The Mountain by Hiroshi Yoshida 1925

Tacoma’s sense of place is incontestable and its towering namesake has been the inspiration for legends, paintings, photographs and stories. In 1925, the illustrious Japanese artist Hiroshi Yoshida (1876-1950) made this woodblock print following a visit to Tacoma. Like many other visitors and immigrants from Japan, he noted the visual and spiritual similarity to Mt. Fuji, the highest mountain in Japan.

Mt Tacoma Yoshita

Annotations/Markings: Signed “よし田” (Yoshida) with flower-shaped seal in lower left corner. Printed at left margin “自摺 大正拾四年作” (self-printed in 1925). Inscribed in lower margin: “Mt. Rainier To my friend Col. H E. Robison 博 Tokio June 8th 1946 Hiroshi Yoshida.”

Mt Fuji Yoshida
Mt. Fuji

Prints from the Digital Public Library of America


Written by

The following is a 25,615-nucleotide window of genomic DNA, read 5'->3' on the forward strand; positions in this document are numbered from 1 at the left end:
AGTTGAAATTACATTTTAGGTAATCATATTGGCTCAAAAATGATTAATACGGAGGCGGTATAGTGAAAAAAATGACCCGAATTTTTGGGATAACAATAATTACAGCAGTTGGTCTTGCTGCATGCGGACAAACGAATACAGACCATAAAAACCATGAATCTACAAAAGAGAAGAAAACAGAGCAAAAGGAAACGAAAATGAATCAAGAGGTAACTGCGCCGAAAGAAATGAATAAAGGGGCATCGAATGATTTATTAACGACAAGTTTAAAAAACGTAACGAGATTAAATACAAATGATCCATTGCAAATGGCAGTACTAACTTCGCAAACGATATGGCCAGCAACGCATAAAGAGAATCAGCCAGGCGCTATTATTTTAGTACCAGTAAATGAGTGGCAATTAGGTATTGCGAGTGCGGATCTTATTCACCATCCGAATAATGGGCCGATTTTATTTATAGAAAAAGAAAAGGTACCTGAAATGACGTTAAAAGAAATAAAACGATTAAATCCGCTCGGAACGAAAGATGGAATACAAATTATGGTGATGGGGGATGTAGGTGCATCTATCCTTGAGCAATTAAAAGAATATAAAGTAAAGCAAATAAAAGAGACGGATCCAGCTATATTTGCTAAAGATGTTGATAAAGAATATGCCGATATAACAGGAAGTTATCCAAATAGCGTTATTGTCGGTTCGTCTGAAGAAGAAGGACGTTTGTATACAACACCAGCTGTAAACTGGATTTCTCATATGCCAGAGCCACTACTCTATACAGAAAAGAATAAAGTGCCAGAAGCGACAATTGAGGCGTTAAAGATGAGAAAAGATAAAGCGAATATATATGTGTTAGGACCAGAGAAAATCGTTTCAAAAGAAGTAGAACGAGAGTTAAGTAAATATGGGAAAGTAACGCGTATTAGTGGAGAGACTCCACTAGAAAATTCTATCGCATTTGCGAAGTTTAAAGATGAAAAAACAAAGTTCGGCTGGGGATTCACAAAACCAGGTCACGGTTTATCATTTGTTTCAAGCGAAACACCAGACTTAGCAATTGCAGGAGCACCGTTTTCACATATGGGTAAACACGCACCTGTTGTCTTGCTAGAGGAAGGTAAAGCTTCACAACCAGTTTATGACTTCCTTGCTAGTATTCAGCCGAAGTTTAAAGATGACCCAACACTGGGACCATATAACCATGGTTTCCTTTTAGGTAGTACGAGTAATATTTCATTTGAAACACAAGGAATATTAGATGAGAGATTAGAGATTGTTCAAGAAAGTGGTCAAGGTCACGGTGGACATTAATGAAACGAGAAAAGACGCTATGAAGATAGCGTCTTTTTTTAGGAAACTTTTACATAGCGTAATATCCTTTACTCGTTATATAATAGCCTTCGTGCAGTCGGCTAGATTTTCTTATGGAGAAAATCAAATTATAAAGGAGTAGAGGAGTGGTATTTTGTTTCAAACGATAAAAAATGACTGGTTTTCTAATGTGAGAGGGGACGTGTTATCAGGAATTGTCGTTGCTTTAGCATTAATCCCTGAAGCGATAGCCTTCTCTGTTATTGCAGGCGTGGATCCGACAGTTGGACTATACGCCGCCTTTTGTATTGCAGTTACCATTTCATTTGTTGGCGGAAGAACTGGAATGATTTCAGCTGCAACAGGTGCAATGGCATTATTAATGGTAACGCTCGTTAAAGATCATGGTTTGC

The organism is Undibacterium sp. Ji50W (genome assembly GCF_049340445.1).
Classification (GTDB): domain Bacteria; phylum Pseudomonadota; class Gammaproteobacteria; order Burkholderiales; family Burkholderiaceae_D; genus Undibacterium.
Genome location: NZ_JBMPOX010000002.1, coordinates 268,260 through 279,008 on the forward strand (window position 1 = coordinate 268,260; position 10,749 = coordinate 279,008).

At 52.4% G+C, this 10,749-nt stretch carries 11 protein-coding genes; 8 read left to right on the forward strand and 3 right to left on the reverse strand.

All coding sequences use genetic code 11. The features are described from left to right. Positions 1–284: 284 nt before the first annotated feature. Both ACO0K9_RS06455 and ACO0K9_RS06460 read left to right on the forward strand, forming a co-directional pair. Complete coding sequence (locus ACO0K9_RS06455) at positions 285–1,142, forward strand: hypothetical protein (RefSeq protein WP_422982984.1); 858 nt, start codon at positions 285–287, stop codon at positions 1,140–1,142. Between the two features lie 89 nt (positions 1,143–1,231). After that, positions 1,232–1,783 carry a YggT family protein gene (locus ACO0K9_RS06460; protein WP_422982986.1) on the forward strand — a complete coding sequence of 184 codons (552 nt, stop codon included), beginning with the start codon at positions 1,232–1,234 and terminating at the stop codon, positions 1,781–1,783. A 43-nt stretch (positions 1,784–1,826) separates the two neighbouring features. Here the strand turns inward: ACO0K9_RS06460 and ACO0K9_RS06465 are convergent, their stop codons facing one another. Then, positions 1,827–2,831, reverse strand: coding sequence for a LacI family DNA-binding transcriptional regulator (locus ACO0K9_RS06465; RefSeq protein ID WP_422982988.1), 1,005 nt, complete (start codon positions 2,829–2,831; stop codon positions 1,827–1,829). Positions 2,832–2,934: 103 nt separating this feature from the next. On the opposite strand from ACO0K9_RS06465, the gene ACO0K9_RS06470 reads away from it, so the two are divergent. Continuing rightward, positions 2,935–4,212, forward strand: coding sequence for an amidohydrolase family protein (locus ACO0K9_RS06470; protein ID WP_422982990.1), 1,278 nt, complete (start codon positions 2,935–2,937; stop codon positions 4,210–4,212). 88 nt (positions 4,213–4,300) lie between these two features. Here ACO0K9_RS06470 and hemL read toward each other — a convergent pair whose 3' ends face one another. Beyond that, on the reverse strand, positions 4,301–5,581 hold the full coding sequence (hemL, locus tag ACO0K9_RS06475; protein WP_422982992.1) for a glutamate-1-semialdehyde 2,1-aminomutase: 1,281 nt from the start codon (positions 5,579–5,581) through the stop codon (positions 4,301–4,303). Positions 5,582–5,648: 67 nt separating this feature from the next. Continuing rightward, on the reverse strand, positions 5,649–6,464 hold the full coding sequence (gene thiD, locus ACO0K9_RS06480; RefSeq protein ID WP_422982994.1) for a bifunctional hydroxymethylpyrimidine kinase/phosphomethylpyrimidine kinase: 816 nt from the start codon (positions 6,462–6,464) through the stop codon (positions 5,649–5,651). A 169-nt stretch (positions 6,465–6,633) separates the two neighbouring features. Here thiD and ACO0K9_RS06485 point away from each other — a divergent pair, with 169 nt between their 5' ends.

This site is about the way history, in this case of a city and it's surrounds, is remembered or recorded in stories and small bits of memory. It's also about the way images and stories go together, how they inform and enrich each other and how we as thinking people fill in the content between a narrative and a visual document. So here is my city in time past, the way it looked and the people and events that create its character. For more than 20 years I have taught a 5 credit course on the History of Tacoma at the University of Washington Tacoma. With an average of 30 or 40 students a year, each doing a research paper as their primary focus for the course, I have benefited from many paths of inquiry and many researched and assembled stories. Here are some of them in the retelling along with the treasures of photographs and images in the collections of the Washington State Historical Society, Tacoma Public Library, University of Washington Digital Archives, Washington State Archives at the Office of the Secretary of State, Library of Congress, Washington State University, Alaska State Library, and many other archives, libraries and private collections.

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